Sunday, 29 September 2013

Did not find love at Home Town's Kitchen

I tried to love this place, but you just can't force it...
Hometown Kitchen on Urbanspoon
If Perth in Western Australia is not your home town, you probably wouldn't be familiar with the ongoing feud between 'Northies' and 'Southies' about the better side of the river to live on. There's a great sense of pride for your own side of the river, but I (a lifetime North dweller) am one who often wishes I lived down under in our Land Down Under. There seems to be a severe lack of great local eateries up my end!

(If you think that's complete rubbish, or you know some neighbourhood gems, or you ARE the neighbourhood gem, please for the love of good food let me know!)
Home Town's Kitchen
As a complete case in point, I spied an advert for Home Town's Kitchen in the newspaper which immediately piqued my interest. I had high expectations as they gained a finalist position in SBS Feast's 2012 'Taste Global, Eat Local' Food Awards, a celebration of international cuisines. Last year's focus was to nominate the best places to find famous international dishes such as pho, gyoza, pad thai, baklava and a favourite I had to try here - curry laksa.

To cut straight to it, it was a disappointment. Every dish on the menu looked promising and the restaurant's furnishings were tastefully dotted around yet while I slurped the last strands of noodles into my mouth, I felt that this meal at Home Town's Kitchen was definitely not worth venturing 45 minutes away from home for.
Chicken Satay Sticks (2) - $4
I requested satay sticks, thinking this was a good way to test the waters of authenticity. It came halfway through our main dishes, and frankly they did not make me want to throw down my chopsticks and claw at these with my hands. The chicken satay sticks are fleshy, but here's a good example where quantity wins at the expense of quality - they're visibly dry and sadly not cooked via grilling as I had crossed my fingers and toes for. Sadly, not very impressed with the deep-fried batter, or the overall run-of-the-mill tasting satay chicken.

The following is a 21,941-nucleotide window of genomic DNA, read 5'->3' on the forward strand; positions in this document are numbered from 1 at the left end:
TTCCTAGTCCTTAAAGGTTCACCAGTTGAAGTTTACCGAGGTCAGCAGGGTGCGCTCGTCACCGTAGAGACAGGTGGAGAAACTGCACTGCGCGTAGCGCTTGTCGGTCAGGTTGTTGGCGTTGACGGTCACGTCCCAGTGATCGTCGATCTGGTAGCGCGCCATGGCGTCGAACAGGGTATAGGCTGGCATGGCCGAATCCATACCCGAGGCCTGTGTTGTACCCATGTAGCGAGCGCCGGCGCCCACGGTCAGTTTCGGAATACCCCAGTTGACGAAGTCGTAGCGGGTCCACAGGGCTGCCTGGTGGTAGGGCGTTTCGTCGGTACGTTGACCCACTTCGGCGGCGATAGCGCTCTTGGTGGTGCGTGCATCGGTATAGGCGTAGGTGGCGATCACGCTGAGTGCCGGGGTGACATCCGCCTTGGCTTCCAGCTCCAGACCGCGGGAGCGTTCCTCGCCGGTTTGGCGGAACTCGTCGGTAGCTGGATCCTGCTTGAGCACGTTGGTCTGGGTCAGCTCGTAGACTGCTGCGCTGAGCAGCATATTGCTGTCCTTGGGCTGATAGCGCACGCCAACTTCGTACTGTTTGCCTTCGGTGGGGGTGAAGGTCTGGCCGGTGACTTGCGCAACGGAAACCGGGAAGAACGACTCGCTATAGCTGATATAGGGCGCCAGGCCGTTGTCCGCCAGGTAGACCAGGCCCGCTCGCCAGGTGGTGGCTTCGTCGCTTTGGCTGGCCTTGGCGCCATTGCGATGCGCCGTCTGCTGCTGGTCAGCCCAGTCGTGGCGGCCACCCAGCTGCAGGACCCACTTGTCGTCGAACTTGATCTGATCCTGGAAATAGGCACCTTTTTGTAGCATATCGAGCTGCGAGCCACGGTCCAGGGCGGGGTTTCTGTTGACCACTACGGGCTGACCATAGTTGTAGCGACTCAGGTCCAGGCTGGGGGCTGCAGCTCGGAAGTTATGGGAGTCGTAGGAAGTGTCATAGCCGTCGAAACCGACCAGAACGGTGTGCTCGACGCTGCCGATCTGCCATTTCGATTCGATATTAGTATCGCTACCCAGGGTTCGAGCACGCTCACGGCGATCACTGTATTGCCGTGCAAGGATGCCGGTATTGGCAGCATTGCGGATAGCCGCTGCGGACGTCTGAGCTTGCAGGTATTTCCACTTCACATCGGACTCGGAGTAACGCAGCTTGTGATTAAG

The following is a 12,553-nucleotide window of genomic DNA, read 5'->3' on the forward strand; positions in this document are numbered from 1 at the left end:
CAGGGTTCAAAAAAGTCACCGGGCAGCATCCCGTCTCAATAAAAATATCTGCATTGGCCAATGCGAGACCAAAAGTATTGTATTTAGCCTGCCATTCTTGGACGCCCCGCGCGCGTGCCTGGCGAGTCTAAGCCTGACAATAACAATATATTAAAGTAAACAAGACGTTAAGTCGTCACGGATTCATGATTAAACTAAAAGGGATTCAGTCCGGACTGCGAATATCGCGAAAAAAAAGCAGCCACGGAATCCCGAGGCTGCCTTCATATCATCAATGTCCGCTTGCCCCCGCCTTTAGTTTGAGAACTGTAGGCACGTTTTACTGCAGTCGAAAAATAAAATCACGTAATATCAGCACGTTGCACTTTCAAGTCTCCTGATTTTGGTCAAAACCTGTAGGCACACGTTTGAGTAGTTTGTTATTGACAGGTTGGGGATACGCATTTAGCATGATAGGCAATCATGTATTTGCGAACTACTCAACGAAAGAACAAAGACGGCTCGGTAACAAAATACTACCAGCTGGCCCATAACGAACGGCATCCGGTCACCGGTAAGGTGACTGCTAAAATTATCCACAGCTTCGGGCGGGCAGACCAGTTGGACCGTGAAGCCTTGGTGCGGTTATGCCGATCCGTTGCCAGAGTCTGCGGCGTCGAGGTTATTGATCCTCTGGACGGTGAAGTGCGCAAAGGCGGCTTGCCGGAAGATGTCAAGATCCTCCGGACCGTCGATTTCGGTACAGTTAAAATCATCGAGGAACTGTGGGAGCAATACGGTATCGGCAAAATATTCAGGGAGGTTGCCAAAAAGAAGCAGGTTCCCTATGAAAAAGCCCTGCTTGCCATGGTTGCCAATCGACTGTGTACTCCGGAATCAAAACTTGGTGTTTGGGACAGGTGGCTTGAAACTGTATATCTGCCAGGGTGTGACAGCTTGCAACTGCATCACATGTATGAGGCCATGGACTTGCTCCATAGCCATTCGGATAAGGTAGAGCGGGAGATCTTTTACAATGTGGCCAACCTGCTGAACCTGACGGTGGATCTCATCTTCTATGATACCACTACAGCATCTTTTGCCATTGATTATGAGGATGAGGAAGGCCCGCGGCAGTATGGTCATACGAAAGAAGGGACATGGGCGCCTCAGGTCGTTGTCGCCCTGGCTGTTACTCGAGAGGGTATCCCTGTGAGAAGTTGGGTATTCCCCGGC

The satay sauce is not even its saving grace.
Hainanese Chicken Rice - $10.80
Home Town's Kitchen's Hainanese chicken rice is not on its normal menu and is only available to order on weekends. I was really looking forward to a plate of smooth, juicy serving of chicken only to be presented quite a dear plate of Hainanese chicken rice which fell direly short of my expectations. You are able to select either chicken breast or thigh with your order but even my thigh pieces were not succulent, and I found myself dreaming of biting into the chicken from Tak Chee (If you haven't heard the gossip, Perth's best Hainanese chicken rice probably resides here!)

What adds to the dish's mediocrity the most is the chilli sauce, which I feel more inclined to call a dish of water with chilli colouring added to it. Bland and flavourless; I'd regard it as being there purely for aesthetic appeal, not taste.
Tom Yum Mee Fun Soup - $9.80
The Tom Yum rice noodle soup that we ordered was a good level of spiciness with just the right acidity to make me keep drinking it. Home Town's Kitchen uses thin rice vermicelli, chicken, baby corn and tinned mushrooms, which I actually adore. However in comparison to the memorable Tom Yum that I ordered from the Malaysian Hawker store at the Cambridge Forum International Food Court, that certainly comes out as the victorious one of the two.
Seafood Curry Laksa - $12.80
The moment the curry laksa was set on the table was the moment my anticipation had been building up to the entire meal. The vibrant, vicious looking colour of the soup was a good indication of the spiciness factor of the laksa, which was setting off alarm bells for Andy, who orders Lemon and Herb basting from Nando's, because even the Mild option is too much for him. Even I had tiny beads of sweat on my nose as I slurped up the egg noodles, with minimal soup intake.

I'm used to a milder laksa, but I'm sure this would be a winner with chilli fiends who can't get enough of the stuff in their food. I enjoyed the variety of ingredients used in the laksa; an assortment of seafood including prawns, squid, fish, fish paste, deep-fried tofu and a hard boiled egg.
Claypot Yee Mee - $10.80
Being overwhelmed with the extensive choice of dishes available from the menu, we asked our waitress for her recommendations and suggestions on their specialty dishes, or the dish that was most popular with the customers. We went with her suggestions and ordered the claypot yee mee, which came out boiling hot, the sauce spitting and bubbling in all its glory.
Immediate thoughts: How big is this thing!
We gave the egg yolk a good stir into the noodles and sauce, which was quite abundant. Another thing we thought there was a lot of was salt - the sauce was slightly salty and we couldn't get away from it as a thick layer of it coated every strand of noodle in the claypot.
The noodles ended up being unfinished, but I did scoop out every piece of chicken, mushroom, baby corn and broccoli that were all liberally coated with the brown sauce. I have to admit, the sauce got sickening towards the end of the meal - too much of something is not always a good thing!